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Children's Health

Anatomy of Your Child’s Respiratory System

Toddler with head turned to side showing upper and lower respiratory system.

The respiratory system carries air in and out of the lungs. When your child breathes in, oxygen-rich air flows into the lungs. This oxygen is sent to all the body’s cells to use for energy and growth. When your child breathes out, waste gases (carbon dioxide) flow out.

How breathing works

When your child breathes in, air fills the airways in the lungs. Oxygen-rich air reaches the balloon-like air sacs at the end of the airways. These sacs are called alveoli. Oxygen passes into the blood vessels around the sacs. The blood then carries the oxygen to all parts of the body. As the body uses oxygen, it makes a waste gas (carbon dioxide). The blood carries that back to the lungs. When your child breathes out, carbon dioxide leaves the body through the airways, windpipe, and mouth or nose.

Parts of the respiratory system

Anatomy of bronchiole and alveoli.

A child’s and an adult's respiratory system are a lot alike. But some structures have a different size or position. For example, a baby's tongue takes up more space in the mouth than an adult's tongue. And a baby's larynx is in a higher part of the neck than it is for an adult.

  • The mouth and nose. These are the openings through which air enters and exits the body.

  • Sinuses. These are air-filled chambers in the bones of the face. They help keep the nose moist and free of dust and bacteria.

  • The pharynx. This is the cavity behind the mouth.

  • The larynx. This is the upper part of the windpipe, which contains the vocal cords.

  • The windpipe (trachea). This is a pathway for air to enter and exit the lungs.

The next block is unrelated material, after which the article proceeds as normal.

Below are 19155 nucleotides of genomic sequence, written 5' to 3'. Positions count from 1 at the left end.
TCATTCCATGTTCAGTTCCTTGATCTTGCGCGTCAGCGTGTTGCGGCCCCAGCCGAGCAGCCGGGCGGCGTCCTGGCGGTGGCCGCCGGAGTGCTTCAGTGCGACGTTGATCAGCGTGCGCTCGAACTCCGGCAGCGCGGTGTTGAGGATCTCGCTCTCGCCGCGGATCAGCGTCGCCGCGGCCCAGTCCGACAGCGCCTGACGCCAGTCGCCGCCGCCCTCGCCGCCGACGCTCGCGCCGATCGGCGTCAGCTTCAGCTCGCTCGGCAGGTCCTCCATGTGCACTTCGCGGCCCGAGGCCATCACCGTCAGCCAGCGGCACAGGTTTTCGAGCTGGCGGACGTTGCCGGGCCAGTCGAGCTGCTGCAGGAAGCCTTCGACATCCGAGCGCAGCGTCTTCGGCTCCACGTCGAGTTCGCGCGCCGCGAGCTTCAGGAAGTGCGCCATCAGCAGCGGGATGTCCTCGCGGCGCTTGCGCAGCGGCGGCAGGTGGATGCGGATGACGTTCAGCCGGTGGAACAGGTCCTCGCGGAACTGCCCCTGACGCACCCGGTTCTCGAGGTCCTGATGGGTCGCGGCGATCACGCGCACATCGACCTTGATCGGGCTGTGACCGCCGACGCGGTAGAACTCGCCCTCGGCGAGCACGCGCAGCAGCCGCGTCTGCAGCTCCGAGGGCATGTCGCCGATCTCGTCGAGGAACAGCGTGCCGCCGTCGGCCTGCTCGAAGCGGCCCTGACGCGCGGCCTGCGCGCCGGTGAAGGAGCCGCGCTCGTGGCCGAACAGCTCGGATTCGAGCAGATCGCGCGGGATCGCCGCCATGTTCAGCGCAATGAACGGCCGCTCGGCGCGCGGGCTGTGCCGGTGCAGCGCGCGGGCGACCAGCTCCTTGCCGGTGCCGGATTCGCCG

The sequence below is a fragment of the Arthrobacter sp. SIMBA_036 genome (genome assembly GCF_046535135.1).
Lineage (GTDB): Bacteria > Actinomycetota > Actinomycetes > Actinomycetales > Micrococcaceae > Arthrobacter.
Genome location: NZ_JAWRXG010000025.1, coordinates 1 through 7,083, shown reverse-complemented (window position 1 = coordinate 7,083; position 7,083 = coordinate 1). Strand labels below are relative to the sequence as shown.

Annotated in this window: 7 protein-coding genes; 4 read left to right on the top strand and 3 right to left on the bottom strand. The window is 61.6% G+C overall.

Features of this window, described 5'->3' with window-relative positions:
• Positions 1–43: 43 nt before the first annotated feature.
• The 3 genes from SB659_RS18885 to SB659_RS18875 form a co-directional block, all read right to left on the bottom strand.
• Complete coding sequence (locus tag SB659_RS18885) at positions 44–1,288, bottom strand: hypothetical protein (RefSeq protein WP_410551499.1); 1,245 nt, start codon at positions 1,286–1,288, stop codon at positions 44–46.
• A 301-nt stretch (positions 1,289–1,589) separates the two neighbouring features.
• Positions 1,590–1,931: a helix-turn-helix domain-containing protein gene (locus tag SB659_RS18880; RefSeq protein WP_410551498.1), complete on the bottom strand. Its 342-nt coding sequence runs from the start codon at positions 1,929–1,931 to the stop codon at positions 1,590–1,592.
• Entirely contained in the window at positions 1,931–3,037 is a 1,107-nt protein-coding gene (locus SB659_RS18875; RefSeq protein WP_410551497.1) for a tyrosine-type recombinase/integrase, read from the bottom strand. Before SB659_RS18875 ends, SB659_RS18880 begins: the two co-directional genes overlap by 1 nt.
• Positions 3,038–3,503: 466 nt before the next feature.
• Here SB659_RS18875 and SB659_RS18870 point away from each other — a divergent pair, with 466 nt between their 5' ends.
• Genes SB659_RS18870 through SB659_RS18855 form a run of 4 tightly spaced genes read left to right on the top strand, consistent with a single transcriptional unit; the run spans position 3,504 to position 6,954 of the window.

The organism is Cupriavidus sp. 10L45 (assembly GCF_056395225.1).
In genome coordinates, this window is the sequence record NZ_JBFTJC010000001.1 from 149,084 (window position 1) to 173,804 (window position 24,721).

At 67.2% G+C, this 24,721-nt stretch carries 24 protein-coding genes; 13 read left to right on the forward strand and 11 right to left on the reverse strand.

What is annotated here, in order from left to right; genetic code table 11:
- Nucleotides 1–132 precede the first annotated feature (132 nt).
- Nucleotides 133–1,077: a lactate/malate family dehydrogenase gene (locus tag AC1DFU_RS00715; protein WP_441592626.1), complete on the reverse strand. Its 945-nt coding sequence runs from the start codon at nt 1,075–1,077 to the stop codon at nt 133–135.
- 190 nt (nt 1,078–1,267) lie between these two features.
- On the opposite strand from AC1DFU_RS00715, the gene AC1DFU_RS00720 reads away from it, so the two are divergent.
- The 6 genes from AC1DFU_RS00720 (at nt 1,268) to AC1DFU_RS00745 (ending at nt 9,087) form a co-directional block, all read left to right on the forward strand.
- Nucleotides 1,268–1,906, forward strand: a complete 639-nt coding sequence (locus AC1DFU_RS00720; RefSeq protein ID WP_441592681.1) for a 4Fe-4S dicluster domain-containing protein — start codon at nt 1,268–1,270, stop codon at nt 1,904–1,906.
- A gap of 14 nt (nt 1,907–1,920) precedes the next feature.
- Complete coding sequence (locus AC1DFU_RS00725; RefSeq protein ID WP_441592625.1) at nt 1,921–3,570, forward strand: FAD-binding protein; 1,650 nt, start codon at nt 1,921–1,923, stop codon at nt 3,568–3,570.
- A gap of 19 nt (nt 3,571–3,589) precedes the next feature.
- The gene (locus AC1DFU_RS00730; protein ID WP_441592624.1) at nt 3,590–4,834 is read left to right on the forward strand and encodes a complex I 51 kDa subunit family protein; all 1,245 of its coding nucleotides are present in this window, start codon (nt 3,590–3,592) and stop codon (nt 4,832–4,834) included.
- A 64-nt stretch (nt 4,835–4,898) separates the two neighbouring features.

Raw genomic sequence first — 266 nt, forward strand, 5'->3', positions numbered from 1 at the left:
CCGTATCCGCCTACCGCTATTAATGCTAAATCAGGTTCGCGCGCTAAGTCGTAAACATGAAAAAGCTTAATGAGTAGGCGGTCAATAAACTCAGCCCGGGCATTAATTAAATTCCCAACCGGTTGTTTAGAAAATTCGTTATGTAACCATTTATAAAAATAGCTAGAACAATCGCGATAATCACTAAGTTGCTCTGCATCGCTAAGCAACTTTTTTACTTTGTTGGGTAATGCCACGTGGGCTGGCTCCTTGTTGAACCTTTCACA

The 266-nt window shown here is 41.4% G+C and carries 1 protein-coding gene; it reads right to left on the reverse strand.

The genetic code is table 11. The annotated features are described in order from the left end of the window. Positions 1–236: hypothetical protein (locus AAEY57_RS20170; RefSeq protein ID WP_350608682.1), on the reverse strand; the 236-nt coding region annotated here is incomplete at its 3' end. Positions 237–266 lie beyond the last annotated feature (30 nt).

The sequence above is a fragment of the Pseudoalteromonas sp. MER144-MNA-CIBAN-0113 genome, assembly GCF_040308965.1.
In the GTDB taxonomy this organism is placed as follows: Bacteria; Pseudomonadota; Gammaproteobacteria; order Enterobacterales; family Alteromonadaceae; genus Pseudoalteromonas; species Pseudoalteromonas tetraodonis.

• The lungs. These 2 organs are made of spongy tissue. They have 5 parts (lobes), 3 in the right lung and 2 in the left. The lungs allow the body to receive oxygen and get rid of carbon dioxide.

  • Bronchi (right and left). These connect the trachea to the two lungs. Each bronchus branches into smaller tubes called bronchioles. Bronchioles (airways) are stretchy “branches” that move air all over the lungs. Bands of muscles surround each bronchiole. Bronchioles get smaller as they go deeper into the lungs.

  • Alveoli. These are clusters of balloon-like air sacs at the ends of the airways.

  • Blood vessels. These are tubes that carry blood to the lungs and throughout the body. Tiny blood vessels surround the air sacs, allowing an exchange of oxygen and carbon dioxide.

  • The pleural space. This is an area between the lungs and chest wall, lined on both sides by tissue called pleura.

  • The diaphragm. This is a muscle in the belly that helps with breathing.

  • Mucus. This is a sticky substance made by cells in the lining of the airways. It traps dust, smoke, and other particles from air breathed in.

  • Cilia. These are tiny hairs on the cells of the airway lining that are coated with sticky mucus. They trap germs and foreign particles that enter from air breathed in and sweep them up to the nose or  mouth. From there, mucus gets swallowed, sneezed, or coughed out.

Online Medical Reviewer: Daphne Pierce-Smith RN MSN CCRC
Online Medical Reviewer: Liora C Adler MD
Online Medical Reviewer: Marianne Fraser MSN RN
Date Last Reviewed: 10/1/2019
© 2000-2019 The StayWell Company, LLC. 800 Township Line Road, Yardley, PA 19067. All rights reserved. This information is not intended as a substitute for professional medical care. Always follow your healthcare professional's instructions.
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